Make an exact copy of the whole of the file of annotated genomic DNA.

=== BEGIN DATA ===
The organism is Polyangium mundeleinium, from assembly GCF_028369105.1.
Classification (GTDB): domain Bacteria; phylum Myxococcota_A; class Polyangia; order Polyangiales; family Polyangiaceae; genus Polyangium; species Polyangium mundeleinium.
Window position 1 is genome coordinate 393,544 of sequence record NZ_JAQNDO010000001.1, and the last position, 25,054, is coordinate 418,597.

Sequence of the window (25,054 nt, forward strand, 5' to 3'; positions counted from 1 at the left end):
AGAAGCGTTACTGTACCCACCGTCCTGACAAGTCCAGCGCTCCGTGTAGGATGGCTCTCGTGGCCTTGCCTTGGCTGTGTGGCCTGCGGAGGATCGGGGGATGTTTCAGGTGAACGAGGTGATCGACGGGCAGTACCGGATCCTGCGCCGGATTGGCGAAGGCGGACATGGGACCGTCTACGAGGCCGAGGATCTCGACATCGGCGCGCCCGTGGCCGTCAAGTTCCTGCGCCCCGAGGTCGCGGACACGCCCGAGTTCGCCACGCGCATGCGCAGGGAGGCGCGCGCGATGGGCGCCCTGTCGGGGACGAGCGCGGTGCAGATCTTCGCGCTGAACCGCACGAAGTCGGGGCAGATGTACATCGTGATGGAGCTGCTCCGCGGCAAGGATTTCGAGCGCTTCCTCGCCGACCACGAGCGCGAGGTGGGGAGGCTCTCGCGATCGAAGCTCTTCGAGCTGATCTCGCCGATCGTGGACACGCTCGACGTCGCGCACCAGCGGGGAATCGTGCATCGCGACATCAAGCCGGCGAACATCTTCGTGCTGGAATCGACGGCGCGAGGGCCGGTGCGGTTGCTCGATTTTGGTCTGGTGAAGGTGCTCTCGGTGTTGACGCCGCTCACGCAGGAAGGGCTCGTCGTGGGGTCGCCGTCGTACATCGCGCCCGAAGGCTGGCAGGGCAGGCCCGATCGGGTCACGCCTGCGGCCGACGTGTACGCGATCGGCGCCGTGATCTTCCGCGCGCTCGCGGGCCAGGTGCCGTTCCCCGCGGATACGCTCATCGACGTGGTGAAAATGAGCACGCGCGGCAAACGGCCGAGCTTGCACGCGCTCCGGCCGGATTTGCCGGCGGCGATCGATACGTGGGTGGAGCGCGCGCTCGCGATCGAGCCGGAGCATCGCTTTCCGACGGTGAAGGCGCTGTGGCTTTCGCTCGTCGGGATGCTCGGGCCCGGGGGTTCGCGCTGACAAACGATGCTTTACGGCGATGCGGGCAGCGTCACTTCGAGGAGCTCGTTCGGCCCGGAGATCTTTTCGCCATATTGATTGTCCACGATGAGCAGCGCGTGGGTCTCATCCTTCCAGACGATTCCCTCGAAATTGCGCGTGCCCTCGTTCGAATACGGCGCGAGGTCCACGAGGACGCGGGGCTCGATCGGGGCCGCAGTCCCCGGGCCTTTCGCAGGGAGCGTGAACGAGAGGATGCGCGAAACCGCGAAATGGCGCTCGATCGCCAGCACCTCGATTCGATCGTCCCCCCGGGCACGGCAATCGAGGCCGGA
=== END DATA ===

The organism is Polyangium mundeleinium, from assembly GCF_028369105.1.
Classification (GTDB): domain Bacteria; phylum Myxococcota_A; class Polyangia; order Polyangiales; family Polyangiaceae; genus Polyangium; species Polyangium mundeleinium.
Window position 1 is genome coordinate 393,544 of sequence record NZ_JAQNDO010000001.1, and the last position, 25,054, is coordinate 418,597.

Sequence of the window (25,054 nt, forward strand, 5' to 3'; positions counted from 1 at the left end):
AGAAGCGTTACTGTACCCACCGTCCTGACAAGTCCAGCGCTCCGTGTAGGATGGCTCTCGTGGCCTTGCCTTGGCTGTGTGGCCTGCGGAGGATCGGGGGATGTTTCAGGTGAACGAGGTGATCGACGGGCAGTACCGGATCCTGCGCCGGATTGGCGAAGGCGGACATGGGACCGTCTACGAGGCCGAGGATCTCGACATCGGCGCGCCCGTGGCCGTCAAGTTCCTGCGCCCCGAGGTCGCGGACACGCCCGAGTTCGCCACGCGCATGCGCAGGGAGGCGCGCGCGATGGGCGCCCTGTCGGGGACGAGCGCGGTGCAGATCTTCGCGCTGAACCGCACGAAGTCGGGGCAGATGTACATCGTGATGGAGCTGCTCCGCGGCAAGGATTTCGAGCGCTTCCTCGCCGACCACGAGCGCGAGGTGGGGAGGCTCTCGCGATCGAAGCTCTTCGAGCTGATCTCGCCGATCGTGGACACGCTCGACGTCGCGCACCAGCGGGGAATCGTGCATCGCGACATCAAGCCGGCGAACATCTTCGTGCTGGAATCGACGGCGCGAGGGCCGGTGCGGTTGCTCGATTTTGGTCTGGTGAAGGTGCTCTCGGTGTTGACGCCGCTCACGCAGGAAGGGCTCGTCGTGGGGTCGCCGTCGTACATCGCGCCCGAAGGCTGGCAGGGCAGGCCCGATCGGGTCACGCCTGCGGCCGACGTGTACGCGATCGGCGCCGTGATCTTCCGCGCGCTCGCGGGCCAGGTGCCGTTCCCCGCGGATACGCTCATCGACGTGGTGAAAATGAGCACGCGCGGCAAACGGCCGAGCTTGCACGCGCTCCGGCCGGATTTGCCGGCGGCGATCGATACGTGGGTGGAGCGCGCGCTCGCGATCGAGCCGGAGCATCGCTTTCCGACGGTGAAGGCGCTGTGGCTTTCGCTCGTCGGGATGCTCGGGCCCGGGGGTTCGCGCTGACAAACGATGCTTTACGGCGATGCGGGCAGCGTCACTTCGAGGAGCTCGTTCGGCCCGGAGATCTTTTCGCCATATTGATTGTCCACGATGAGCAGCGCGTGGGTCTCATCCTTCCAGACGATTCCCTCGAAATTGCGCGTGCCCTCGTTCGAATACGGCGCGAGGTCCACGAGGACGCGGGGCTCGATCGGGGCCGCAGTCCCCGGGCCTTTCGCAGGGAGCGTGAACGAGAGGATGCGCGAAACCGCGAAATGGCGCTCGATCGCCAGCACCTCGATTCGATCGTCCCCCCGGGCACGGCAATCGAGGCCGGA